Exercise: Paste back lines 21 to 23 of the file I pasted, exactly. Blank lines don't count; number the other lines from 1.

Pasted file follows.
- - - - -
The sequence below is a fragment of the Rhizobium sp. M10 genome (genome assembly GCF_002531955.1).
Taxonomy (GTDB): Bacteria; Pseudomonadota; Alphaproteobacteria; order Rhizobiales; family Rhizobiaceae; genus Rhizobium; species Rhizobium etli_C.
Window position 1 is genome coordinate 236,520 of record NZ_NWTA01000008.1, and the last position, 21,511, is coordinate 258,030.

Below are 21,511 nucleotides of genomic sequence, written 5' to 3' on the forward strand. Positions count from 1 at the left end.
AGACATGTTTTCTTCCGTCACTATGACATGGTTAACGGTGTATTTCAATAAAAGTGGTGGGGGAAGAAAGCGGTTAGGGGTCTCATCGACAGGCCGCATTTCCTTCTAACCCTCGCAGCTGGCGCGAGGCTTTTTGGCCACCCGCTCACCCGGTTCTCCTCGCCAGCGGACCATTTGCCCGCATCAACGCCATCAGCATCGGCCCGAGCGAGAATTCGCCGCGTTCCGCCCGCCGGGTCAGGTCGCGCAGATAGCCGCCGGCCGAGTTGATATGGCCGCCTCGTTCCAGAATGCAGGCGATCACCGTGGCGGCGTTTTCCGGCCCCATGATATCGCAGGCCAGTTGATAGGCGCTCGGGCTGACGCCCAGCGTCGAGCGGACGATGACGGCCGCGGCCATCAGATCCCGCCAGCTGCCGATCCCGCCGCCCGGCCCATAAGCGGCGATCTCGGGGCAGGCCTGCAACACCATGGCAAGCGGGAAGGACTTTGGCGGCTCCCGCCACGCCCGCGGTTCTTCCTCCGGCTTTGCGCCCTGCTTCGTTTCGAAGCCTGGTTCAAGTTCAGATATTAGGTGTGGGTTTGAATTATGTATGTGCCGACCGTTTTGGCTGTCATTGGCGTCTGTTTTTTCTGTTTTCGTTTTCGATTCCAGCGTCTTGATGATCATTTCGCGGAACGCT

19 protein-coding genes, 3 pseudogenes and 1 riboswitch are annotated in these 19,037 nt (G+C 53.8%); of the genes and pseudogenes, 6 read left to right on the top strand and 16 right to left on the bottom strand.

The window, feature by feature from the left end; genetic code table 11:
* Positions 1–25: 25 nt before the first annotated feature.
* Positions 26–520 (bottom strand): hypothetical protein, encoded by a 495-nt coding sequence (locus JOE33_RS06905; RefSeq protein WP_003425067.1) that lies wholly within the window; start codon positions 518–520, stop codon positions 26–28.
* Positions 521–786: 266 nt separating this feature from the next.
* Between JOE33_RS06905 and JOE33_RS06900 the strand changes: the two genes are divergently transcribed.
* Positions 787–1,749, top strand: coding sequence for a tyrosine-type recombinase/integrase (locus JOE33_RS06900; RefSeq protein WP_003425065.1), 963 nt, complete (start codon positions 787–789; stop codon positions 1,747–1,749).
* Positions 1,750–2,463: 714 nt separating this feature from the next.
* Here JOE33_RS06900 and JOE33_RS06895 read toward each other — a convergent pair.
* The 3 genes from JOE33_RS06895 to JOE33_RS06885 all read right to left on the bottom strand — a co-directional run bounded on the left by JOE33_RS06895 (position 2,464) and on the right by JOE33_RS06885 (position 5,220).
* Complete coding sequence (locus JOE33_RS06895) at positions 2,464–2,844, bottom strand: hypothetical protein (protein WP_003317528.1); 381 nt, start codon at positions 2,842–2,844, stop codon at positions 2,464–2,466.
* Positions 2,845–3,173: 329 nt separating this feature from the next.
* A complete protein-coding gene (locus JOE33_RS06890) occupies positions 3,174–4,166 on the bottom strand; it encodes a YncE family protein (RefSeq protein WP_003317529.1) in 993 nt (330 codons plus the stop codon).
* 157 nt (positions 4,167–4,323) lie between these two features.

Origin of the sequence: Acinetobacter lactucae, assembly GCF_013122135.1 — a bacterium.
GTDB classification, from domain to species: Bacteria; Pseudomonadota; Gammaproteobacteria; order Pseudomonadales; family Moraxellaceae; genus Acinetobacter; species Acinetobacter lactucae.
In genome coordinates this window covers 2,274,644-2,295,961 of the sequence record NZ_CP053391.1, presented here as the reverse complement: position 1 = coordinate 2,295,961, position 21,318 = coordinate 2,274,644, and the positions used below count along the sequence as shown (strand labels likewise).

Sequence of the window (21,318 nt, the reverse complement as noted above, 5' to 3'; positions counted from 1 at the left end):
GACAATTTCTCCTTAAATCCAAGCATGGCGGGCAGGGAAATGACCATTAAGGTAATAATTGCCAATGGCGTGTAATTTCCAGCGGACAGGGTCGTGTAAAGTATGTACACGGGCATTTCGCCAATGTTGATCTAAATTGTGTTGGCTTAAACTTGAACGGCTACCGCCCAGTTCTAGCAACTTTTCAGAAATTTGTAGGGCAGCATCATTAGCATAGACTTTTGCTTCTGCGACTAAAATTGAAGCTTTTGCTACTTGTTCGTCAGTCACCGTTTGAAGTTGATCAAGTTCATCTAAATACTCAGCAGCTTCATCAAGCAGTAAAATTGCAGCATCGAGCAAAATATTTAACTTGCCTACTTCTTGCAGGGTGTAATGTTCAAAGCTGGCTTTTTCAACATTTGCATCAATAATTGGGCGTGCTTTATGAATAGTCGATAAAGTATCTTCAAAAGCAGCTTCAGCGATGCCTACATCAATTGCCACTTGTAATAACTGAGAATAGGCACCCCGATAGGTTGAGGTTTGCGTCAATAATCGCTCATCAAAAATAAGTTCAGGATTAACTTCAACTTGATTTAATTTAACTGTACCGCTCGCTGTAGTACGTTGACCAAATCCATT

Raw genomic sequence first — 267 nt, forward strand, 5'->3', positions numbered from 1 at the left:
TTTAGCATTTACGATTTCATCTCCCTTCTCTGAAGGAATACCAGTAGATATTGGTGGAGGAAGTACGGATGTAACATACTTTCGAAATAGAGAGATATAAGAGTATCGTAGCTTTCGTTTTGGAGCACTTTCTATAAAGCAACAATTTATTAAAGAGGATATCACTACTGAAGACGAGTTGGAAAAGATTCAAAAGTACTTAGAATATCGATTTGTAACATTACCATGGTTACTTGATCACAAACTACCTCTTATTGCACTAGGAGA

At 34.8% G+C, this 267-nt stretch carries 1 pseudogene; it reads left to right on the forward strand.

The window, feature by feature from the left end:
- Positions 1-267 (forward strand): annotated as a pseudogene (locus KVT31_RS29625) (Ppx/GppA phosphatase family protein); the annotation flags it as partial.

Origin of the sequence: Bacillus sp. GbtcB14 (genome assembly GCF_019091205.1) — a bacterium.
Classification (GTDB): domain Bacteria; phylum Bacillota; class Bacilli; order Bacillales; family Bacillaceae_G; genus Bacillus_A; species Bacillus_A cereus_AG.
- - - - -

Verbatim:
GTDB classification, from domain to species: Bacteria; Pseudomonadota; Gammaproteobacteria; order Pseudomonadales; family Moraxellaceae; genus Acinetobacter; species Acinetobacter lactucae.
In genome coordinates this window covers 2,274,644-2,295,961 of the sequence record NZ_CP053391.1, presented here as the reverse complement: position 1 = coordinate 2,295,961, position 21,318 = coordinate 2,274,644, and the positions used below count along the sequence as shown (strand labels likewise).

Sequence of the window (21,318 nt, the reverse complement as noted above, 5' to 3'; positions counted from 1 at the left end):